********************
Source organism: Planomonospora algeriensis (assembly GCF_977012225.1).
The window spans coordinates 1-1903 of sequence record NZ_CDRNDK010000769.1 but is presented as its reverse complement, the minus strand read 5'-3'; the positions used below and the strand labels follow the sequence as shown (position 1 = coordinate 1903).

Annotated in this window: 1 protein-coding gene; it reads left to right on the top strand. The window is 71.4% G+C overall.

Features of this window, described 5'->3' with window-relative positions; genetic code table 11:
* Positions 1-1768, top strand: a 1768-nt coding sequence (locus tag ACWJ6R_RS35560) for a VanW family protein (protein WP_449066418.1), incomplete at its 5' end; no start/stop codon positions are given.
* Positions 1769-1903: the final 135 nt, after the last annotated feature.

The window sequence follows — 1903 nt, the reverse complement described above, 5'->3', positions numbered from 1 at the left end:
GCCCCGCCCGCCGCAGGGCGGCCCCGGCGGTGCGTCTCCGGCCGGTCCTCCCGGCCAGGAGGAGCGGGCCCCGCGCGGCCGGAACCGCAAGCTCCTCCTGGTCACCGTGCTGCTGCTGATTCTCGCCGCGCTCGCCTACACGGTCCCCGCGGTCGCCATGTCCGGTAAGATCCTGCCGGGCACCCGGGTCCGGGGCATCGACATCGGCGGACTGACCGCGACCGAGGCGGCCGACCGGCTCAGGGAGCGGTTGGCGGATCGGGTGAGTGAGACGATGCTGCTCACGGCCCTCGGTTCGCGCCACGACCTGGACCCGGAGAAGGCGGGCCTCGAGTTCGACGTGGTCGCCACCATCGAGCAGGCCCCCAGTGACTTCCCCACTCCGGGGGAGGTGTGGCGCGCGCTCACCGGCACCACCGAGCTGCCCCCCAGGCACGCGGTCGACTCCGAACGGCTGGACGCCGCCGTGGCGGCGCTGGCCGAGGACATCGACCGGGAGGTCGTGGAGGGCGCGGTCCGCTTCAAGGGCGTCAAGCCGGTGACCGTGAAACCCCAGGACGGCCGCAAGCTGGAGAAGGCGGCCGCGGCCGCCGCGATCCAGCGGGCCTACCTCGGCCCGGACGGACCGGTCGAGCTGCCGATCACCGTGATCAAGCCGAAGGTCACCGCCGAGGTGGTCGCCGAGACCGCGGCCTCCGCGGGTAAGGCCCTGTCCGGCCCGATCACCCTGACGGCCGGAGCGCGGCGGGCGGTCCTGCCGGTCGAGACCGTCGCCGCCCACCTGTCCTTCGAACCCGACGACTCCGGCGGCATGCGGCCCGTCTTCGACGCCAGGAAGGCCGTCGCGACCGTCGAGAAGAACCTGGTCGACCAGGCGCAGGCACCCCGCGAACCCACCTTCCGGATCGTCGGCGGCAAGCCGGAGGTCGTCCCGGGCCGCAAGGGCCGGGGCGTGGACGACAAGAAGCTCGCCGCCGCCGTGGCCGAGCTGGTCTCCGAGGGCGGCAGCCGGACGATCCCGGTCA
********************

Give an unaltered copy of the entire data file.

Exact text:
Source organism: Planomonospora algeriensis (assembly GCF_977012225.1).
The window spans coordinates 1-1903 of sequence record NZ_CDRNDK010000769.1 but is presented as its reverse complement, the minus strand read 5'-3'; the positions used below and the strand labels follow the sequence as shown (position 1 = coordinate 1903).

Annotated in this window: 1 protein-coding gene; it reads left to right on the top strand. The window is 71.4% G+C overall.

Features of this window, described 5'->3' with window-relative positions; genetic code table 11:
* Positions 1-1768, top strand: a 1768-nt coding sequence (locus tag ACWJ6R_RS35560) for a VanW family protein (protein WP_449066418.1), incomplete at its 5' end; no start/stop codon positions are given.
* Positions 1769-1903: the final 135 nt, after the last annotated feature.

The window sequence follows — 1903 nt, the reverse complement described above, 5'->3', positions numbered from 1 at the left end:
GCCCCGCCCGCCGCAGGGCGGCCCCGGCGGTGCGTCTCCGGCCGGTCCTCCCGGCCAGGAGGAGCGGGCCCCGCGCGGCCGGAACCGCAAGCTCCTCCTGGTCACCGTGCTGCTGCTGATTCTCGCCGCGCTCGCCTACACGGTCCCCGCGGTCGCCATGTCCGGTAAGATCCTGCCGGGCACCCGGGTCCGGGGCATCGACATCGGCGGACTGACCGCGACCGAGGCGGCCGACCGGCTCAGGGAGCGGTTGGCGGATCGGGTGAGTGAGACGATGCTGCTCACGGCCCTCGGTTCGCGCCACGACCTGGACCCGGAGAAGGCGGGCCTCGAGTTCGACGTGGTCGCCACCATCGAGCAGGCCCCCAGTGACTTCCCCACTCCGGGGGAGGTGTGGCGCGCGCTCACCGGCACCACCGAGCTGCCCCCCAGGCACGCGGTCGACTCCGAACGGCTGGACGCCGCCGTGGCGGCGCTGGCCGAGGACATCGACCGGGAGGTCGTGGAGGGCGCGGTCCGCTTCAAGGGCGTCAAGCCGGTGACCGTGAAACCCCAGGACGGCCGCAAGCTGGAGAAGGCGGCCGCGGCCGCCGCGATCCAGCGGGCCTACCTCGGCCCGGACGGACCGGTCGAGCTGCCGATCACCGTGATCAAGCCGAAGGTCACCGCCGAGGTGGTCGCCGAGACCGCGGCCTCCGCGGGTAAGGCCCTGTCCGGCCCGATCACCCTGACGGCCGGAGCGCGGCGGGCGGTCCTGCCGGTCGAGACCGTCGCCGCCCACCTGTCCTTCGAACCCGACGACTCCGGCGGCATGCGGCCCGTCTTCGACGCCAGGAAGGCCGTCGCGACCGTCGAGAAGAACCTGGTCGACCAGGCGCAGGCACCCCGCGAACCCACCTTCCGGATCGTCGGCGGCAAGCCGGAGGTCGTCCCGGGCCGCAAGGGCCGGGGCGTGGACGACAAGAAGCTCGCCGCCGCCGTGGCCGAGCTGGTCTCCGAGGGCGGCAGCCGGACGATCCCGGTCA